The murder of Walter Scott by rogue cop, Michael Slager was addressed on my side bar under the "Black Lives Matter" site page. As I thought more about the aftermath of events and viewed a number of articles in the blogosphere about this senseless tragedy; I decided to share this article written by David Love, JD, Executive Editor of The Black Commentator.  It is worth the read and this is one of the few websites that I support  where the truth is pure regardless of the facts and video footage for you see we've viewed video images of police misconduct before and the latter were exonerated. The 'Let's Be Clear'  blog article on these events also brings a perspective that
is illuminating, straight ....no chaser and also worth the read.


20 March 2015

Black Right Wing Conservatives: Really?

“A ventriloquist can always find a good dummy. The extreme right wing down here (in South Carolina) finds a black guy to be senator and claims he’s the first black senator since Reconstruction and then he goes to Washington, D.C., and articulates the agenda of the Tea Party.”
~ Rev. William Barber II, President of North Carolina NAACP ~
Re: Tim Scott , Conservative 'Tea Party' Republican

The above quote by Rev. Barber of North Carolina reflects a feeling/viewpoint  that many of us progressive wing folks and  independents have been struggling with for some time. The continual rise of the black conservative movement with a continuum that is blurred or well defined, dependent on the subject matter . There is the far right which includes the above Senator Tim Scott, Star Parker, Larry Elder, Armstrong Williams, Herman Cain, Allen West, Shelby Steele, Ben Carson, Alveda King  and others.  The latter are the most aggressive and insensitive when it comes to the socioeconomic arenas and their impact on black people.  They spew out phrases like 'welfare mentality', with no consideration or lip service given to the exceptional number of white people who are taking advantage of entitlement programs and engage in anti-social activities as well. The culture of poverty lends to many of the dysfunctional behaviors and need based programs that they assign to black folks. There is no distinct racial group that dominates this culture. Their attacks are usually very personal and scathing to black folks who advocate for the oppressed.  The onus for the suffering of many people of color by the justice system, big business and other societal systems are placed squarely on their shoulders. The conservatives  offer excuses for the injustices that dominate the daily newscasts. Somehow it is always something that black folks are doing that result in these injustices. Mr. Thindwa on the 'Credibility Gap of Black Conservatives' provides a splendid analysis on "How Black Conservatives Hurt Their Cause" .   Dr. Adolph Reed, Jr. a few years ago also wrote an interesting article titled "The Puzzle of Black Republicans" Although these articles aren't current, their message rings true today.  This racial shaming by the conservatives is laden with class bias as well and  intertwined with a animus and group loathing that leaves one to distrust their viewpoints for they reek of self-interest at the expense of the group.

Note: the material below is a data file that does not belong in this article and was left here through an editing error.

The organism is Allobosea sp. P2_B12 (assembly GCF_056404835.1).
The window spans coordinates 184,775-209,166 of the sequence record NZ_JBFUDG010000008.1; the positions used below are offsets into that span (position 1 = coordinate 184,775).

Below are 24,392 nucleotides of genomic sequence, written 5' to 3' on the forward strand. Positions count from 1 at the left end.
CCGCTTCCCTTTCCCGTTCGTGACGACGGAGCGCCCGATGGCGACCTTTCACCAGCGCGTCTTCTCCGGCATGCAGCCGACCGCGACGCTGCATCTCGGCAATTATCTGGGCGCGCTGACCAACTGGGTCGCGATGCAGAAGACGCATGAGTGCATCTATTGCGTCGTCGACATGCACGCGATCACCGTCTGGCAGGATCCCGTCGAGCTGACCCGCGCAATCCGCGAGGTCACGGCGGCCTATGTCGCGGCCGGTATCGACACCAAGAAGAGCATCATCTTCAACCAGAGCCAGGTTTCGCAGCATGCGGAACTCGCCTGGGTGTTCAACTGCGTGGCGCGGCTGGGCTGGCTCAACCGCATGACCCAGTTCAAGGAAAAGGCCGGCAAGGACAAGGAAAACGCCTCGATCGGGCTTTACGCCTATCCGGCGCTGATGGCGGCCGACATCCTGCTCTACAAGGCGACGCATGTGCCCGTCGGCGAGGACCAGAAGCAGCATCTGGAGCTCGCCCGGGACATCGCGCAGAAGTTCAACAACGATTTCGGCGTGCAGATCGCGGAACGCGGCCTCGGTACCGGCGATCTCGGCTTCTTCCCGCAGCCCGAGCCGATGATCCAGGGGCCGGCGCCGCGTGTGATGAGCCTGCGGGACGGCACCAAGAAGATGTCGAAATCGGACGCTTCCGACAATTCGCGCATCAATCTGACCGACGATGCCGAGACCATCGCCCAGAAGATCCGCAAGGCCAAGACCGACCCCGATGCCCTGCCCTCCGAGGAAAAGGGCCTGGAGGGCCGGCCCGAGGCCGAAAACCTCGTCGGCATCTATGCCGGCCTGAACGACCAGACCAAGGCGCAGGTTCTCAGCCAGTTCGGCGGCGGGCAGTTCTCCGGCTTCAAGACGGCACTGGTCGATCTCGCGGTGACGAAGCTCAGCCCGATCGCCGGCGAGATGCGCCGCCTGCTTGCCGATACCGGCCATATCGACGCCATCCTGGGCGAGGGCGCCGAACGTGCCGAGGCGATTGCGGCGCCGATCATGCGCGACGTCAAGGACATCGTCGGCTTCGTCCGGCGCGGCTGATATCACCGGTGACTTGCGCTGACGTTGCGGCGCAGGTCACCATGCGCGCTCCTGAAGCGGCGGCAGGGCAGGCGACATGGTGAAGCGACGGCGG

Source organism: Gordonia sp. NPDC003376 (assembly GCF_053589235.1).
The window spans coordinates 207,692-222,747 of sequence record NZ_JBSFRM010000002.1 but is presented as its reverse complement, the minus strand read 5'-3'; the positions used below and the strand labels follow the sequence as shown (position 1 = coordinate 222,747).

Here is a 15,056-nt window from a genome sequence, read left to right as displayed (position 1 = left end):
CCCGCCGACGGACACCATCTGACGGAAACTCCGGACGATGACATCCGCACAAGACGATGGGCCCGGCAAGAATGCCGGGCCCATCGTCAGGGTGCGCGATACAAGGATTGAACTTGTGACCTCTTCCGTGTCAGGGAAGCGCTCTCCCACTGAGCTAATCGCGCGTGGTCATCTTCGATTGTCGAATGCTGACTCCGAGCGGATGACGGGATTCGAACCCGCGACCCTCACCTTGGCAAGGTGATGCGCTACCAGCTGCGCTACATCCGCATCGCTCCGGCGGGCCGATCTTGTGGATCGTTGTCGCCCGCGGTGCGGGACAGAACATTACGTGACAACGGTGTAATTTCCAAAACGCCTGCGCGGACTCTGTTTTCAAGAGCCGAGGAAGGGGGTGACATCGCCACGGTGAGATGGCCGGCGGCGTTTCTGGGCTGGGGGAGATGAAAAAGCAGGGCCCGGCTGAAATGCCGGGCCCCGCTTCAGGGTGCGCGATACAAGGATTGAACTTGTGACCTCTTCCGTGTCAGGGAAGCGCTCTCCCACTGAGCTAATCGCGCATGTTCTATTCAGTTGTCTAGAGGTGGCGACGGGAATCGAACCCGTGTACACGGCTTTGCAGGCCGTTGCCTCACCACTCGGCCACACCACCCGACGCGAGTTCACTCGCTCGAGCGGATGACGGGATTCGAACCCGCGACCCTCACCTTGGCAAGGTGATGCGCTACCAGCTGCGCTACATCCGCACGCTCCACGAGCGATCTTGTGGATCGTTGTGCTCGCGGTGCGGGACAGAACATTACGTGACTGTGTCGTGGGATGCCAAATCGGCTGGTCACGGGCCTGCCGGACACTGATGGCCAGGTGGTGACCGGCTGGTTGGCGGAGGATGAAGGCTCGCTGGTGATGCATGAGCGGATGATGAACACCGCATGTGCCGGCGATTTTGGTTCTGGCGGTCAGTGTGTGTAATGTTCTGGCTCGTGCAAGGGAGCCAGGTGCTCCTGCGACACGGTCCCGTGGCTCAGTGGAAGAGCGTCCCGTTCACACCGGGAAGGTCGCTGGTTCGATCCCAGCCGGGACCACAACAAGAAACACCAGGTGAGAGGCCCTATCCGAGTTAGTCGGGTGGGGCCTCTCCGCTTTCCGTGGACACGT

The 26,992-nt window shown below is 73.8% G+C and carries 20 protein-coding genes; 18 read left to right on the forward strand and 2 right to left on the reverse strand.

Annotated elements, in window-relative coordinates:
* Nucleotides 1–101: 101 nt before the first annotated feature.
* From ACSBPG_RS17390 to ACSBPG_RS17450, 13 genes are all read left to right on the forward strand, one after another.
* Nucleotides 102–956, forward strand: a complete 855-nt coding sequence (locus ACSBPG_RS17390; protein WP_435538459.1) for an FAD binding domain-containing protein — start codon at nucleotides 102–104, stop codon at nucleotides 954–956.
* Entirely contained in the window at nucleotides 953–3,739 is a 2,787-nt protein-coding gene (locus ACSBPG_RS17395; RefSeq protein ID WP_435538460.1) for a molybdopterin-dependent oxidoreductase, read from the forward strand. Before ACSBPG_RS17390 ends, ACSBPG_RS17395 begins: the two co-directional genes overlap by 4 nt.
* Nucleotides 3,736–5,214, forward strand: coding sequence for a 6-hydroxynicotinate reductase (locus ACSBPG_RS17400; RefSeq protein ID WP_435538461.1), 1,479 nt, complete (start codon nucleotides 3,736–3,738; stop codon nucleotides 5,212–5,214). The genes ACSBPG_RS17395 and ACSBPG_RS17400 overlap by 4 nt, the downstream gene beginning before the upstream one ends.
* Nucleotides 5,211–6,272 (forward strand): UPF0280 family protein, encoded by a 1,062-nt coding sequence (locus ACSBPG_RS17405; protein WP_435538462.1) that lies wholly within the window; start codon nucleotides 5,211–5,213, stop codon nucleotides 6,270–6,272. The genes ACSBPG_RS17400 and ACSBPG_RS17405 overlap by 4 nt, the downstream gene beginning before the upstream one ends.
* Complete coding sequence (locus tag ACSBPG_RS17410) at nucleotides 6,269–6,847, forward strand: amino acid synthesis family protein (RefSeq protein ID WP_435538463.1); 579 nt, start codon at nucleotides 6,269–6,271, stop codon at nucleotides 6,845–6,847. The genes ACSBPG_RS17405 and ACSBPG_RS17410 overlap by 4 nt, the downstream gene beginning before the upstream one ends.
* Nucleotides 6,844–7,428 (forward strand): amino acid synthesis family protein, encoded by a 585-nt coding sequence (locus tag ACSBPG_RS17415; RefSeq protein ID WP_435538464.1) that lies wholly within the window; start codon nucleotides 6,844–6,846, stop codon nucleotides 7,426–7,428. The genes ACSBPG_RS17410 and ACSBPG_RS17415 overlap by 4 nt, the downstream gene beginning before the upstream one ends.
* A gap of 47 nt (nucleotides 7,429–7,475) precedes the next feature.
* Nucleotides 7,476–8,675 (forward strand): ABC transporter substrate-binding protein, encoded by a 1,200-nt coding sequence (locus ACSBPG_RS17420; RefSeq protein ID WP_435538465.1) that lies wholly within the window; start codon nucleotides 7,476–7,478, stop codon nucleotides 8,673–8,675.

06 March 2015

WE REMEMBER SELMA FIFTY YEARS LATER. 'OH THE MEMORIES...HOW THEY LINGER'


Photo Credit:  Public Domain
How poignant and telling these images of yesteryear are as we've witnessed SCOTUS eviscerating  the Voting Rights Act of 1965.  Many states have already started employing barriers with  voting policies that are reminiscent of the era when many marched, suffered and lost their lives to claim their inalienable rights as United States citizens. As I've stated before in previous posts, our history in this country tends to be cyclic and as we remember the Civil Rights Act of 1964, we find ourselves again trying to regain protection under the law that will not only ensure equal access to ballot box, but resolve the many injustices in this society.  Current responses to these inequities are mirrored by the rally cry that "Black Lives Matter" as we address police brutality and discriminatory acts by the Criminal Justice System that stubbornly remain the headliners of our lives.  The struggle continues in other areas as well and the question becomes....is there ever any rest for the weary? 
 
Photo Credit:  Public Domain

*UPDATE:  AND THEY CAME....HAVE MERCY! {MARCH 8, 2015}


Photo Credit:  Butch Dill, AP
Photo Credit:  Daily Mail




 Articles related to this anniversary are as follows:
 Bloody Sunday 50th Anniversary:  Thousands Crowd Selma Bridge
John Lewis On Democracy Now: "I Thought I Saw Death"
Leonard Pitts, Jr.:  'What Was Won in Selma 50 Years Ago Being Lost Today'